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Army report confirms Vanessa Guillén was sexually harassed before her death

A report on last year’s slaying of Spc. Vanessa Guillén confirmed that she was being sexually harassed before her death at Fort Hood, Texas, but not by the man suspected of killing her, according to Army documents released Friday.

Army investigators found that Guillén was “sexually harassed by a superior noncommissioned officer in her unit,” though the person was not named in the report.

“The report indicates that Guillén informally reported that she was sexually harassed on two occasions, and in both instances her supervisor failed to report the harassment, and other leaders failed to take appropriate action,” according to a summary of the investigation.

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But no evidence indicates that the sexual harassment was in any way related to her death.

Guillén was last seen on April 22, 2020, before Spc. Aaron Robinson allegedly hit her in the head with a hammer “multiple times” in an armory room at Fort Hood. Robinson reportedly took her body to the Leon River, roughly 20 miles from the Army base, where he and his girlfriend at the time, Cecily Aguilar, buried Guillén’s remains.

Robinson killed himself on June 30 as police attempted to arrest him.

Army officials were not able to say whether a motive was found for Robinson to kill Guillén as there is still a federal investigation ongoing.

Though the report found “no credible evidence to conclude” that Robinson sexually harassed Guillén, Robinson was discovered to have sexually harassed a different female specialist at Fort Hood between April to September 2019.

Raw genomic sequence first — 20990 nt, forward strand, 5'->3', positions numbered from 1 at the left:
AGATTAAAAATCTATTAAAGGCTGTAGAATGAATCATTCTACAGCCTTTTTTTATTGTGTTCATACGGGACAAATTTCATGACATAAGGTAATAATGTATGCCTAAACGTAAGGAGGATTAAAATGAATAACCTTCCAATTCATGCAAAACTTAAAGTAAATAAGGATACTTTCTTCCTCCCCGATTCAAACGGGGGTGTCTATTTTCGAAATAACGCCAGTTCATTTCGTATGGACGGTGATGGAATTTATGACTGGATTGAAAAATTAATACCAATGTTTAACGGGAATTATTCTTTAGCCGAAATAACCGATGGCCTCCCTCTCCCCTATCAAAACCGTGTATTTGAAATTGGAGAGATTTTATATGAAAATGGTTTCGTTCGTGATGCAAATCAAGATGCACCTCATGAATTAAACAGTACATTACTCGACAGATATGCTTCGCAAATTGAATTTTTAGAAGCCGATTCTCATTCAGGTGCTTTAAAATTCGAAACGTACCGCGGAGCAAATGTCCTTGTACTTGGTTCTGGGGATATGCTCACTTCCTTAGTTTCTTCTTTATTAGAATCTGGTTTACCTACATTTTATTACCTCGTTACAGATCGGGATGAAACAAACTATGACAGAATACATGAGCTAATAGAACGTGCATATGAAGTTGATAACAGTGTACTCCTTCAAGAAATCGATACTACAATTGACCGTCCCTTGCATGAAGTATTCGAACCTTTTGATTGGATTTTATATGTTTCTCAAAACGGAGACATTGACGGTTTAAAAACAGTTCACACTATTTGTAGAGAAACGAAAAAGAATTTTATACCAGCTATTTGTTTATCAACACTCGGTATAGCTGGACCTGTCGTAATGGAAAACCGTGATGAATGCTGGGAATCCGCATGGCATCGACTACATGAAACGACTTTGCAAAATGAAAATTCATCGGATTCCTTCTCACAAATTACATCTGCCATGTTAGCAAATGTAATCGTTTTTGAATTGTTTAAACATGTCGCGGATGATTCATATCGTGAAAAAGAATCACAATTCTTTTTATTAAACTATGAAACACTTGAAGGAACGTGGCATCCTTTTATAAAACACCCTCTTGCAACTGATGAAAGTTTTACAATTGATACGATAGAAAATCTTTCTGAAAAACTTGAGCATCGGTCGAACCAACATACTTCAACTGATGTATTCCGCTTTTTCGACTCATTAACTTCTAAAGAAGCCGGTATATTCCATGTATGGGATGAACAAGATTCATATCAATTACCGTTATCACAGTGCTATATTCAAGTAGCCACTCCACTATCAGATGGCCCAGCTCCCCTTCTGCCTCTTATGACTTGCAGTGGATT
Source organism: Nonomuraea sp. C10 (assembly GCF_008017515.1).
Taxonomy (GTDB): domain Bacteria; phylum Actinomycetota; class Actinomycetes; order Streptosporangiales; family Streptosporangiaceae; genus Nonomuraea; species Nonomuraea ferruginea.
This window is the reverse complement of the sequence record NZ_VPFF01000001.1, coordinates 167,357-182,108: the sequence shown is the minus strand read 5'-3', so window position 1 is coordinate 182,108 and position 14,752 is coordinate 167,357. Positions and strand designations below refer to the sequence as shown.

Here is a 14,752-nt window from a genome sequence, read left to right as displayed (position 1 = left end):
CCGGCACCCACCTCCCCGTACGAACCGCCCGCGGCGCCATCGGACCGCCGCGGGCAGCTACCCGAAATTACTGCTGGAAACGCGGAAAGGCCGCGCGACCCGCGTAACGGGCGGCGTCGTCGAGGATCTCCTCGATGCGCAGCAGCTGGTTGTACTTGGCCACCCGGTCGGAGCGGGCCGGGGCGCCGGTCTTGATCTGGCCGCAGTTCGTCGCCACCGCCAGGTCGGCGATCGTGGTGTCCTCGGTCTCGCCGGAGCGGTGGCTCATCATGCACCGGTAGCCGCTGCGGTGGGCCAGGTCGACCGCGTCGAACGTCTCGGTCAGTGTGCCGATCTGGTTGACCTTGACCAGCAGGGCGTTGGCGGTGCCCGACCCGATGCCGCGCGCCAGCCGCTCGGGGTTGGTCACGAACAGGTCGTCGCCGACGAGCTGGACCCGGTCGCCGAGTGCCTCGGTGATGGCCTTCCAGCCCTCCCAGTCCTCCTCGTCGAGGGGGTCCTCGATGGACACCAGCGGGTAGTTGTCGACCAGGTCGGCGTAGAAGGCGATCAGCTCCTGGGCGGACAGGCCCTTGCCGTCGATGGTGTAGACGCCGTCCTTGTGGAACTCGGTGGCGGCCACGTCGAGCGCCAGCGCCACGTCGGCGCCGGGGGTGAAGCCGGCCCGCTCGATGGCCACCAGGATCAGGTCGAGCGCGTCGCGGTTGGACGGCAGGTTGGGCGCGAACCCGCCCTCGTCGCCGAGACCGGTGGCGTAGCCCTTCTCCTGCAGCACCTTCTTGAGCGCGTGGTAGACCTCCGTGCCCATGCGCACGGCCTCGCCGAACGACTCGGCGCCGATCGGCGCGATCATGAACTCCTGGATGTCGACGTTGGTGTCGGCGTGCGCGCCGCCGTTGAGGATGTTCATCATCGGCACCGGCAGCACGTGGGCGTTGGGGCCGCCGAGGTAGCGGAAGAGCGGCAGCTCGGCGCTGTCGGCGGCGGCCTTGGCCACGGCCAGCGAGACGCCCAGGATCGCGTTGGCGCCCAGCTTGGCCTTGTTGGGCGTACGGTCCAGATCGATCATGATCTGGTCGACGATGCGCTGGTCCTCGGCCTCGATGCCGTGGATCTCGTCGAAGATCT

Five current or former leaders at Fort Hood’s 3rd Cavalry Regiment have been fired as a result of the new report, with three of those to receive General Officer Memorandums of Reprimand, according to an Army statement released Friday.

Another eight commissioned and noncommissioned officers had further action referred against them, with one to be fired.

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The firings and punishments mark a total 21 personnel to be disciplined as a result of investigations began after Guillén’s disappearance.

“None of this will bring Spc. Guillén back. Her memory drives us to be better,” Army Forces Command Chief of Staff Maj. Gen. Gene LeBoeuf told reporters Friday.

Her death will “drive the Army forward to affect change for our people, our communities and our nation. You are witnessing action for culture change,” he added.

In December, 14 leaders were relieved of duty or suspended from their position at Fort Hood following an independent review of the base’s command climate. Included in the group was Fort Hood’s commander, Maj. Gen. Scott Efflandt, who was leading the base when Guillén went missing.

“As of today, accountability actions have been initiated against members of Spc. Guillén’s chain of command from junior through senior leaders,” according to the Army statement.

Then-Army Secretary Ryan McCarthyRyan McCarthyTrump appointee endorses Christine Wormuth as Army secretary Overnight Defense: Former Navy secretary reportedly spent .4M on travel | Ex-Pentagon chief Miller to testify on Jan. 6 Capitol attack | Austin to deliver West Point commencement speech Trump's Navy secretary spent over M on travel during pandemic: report MORE announced an investigation into Guillén’s disappearance and death in September following public outcry over the circumstances of her killing and the persistent issue of sexual crimes in the military.

Guillén’s family has long asserted that she told them she was being sexually harassed before she disappeared but did not officially report it.